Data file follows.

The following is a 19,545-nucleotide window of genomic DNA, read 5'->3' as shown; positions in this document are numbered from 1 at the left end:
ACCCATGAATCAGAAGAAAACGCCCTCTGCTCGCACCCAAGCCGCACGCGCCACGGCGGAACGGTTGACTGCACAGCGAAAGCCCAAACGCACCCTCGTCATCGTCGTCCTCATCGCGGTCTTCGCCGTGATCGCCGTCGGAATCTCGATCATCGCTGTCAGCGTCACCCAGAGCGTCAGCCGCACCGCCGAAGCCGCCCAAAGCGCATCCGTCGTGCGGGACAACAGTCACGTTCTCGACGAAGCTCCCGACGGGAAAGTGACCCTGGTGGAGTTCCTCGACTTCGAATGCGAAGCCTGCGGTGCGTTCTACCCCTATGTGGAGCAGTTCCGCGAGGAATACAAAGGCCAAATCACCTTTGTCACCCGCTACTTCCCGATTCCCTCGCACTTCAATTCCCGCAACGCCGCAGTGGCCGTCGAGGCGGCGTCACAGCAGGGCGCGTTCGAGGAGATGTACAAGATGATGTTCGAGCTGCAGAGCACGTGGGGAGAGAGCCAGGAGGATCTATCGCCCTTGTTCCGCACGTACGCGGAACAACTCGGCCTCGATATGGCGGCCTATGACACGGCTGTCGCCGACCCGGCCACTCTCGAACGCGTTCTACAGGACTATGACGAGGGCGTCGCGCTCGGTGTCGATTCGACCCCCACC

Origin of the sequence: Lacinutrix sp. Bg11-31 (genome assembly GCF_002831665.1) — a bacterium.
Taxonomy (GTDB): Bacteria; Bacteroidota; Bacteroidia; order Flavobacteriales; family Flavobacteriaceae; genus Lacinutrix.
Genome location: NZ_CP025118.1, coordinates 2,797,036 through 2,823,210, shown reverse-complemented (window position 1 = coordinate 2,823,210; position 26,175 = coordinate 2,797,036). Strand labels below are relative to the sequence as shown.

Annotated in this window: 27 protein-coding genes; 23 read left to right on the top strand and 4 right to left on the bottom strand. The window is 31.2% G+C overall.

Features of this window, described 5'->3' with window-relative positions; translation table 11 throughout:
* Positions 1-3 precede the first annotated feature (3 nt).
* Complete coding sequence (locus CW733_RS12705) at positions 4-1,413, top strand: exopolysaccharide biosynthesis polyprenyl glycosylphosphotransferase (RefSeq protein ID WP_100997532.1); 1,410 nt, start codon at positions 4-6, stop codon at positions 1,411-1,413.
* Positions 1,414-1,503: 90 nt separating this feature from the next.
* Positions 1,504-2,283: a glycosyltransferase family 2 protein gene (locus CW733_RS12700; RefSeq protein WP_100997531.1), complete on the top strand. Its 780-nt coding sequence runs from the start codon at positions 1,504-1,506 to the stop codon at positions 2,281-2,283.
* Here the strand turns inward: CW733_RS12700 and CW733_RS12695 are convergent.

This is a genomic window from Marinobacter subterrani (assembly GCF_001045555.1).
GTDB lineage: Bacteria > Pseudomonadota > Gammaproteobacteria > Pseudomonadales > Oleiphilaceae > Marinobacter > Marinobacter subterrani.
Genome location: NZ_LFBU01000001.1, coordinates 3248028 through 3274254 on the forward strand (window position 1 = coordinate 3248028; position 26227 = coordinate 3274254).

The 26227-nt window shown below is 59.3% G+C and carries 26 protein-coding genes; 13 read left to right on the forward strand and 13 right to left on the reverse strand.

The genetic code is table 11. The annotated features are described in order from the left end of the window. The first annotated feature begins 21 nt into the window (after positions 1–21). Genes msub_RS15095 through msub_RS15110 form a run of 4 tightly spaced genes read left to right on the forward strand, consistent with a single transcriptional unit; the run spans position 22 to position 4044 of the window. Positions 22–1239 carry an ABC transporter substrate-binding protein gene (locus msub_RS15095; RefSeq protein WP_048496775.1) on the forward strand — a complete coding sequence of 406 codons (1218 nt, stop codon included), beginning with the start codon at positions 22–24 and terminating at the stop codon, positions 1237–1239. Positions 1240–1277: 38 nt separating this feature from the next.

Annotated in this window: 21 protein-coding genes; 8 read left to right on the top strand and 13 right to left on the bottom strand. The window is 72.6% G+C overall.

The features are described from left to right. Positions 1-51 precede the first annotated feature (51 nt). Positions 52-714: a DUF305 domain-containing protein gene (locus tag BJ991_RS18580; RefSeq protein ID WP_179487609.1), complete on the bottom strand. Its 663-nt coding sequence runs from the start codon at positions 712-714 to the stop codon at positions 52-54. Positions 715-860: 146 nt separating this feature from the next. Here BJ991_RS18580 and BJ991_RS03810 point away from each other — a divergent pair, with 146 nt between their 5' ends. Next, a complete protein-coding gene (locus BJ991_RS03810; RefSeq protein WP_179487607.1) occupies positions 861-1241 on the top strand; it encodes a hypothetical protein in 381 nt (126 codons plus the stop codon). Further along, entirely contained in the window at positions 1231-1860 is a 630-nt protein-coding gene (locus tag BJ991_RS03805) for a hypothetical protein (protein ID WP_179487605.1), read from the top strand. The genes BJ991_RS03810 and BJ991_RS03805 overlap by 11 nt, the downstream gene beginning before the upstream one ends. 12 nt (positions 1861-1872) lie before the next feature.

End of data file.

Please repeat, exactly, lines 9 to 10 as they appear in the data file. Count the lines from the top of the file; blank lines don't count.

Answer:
* Complete coding sequence (locus CW733_RS12705) at positions 4-1,413, top strand: exopolysaccharide biosynthesis polyprenyl glycosylphosphotransferase (RefSeq protein ID WP_100997532.1); 1,410 nt, start codon at positions 4-6, stop codon at positions 1,411-1,413.
* Positions 1,414-1,503: 90 nt separating this feature from the next.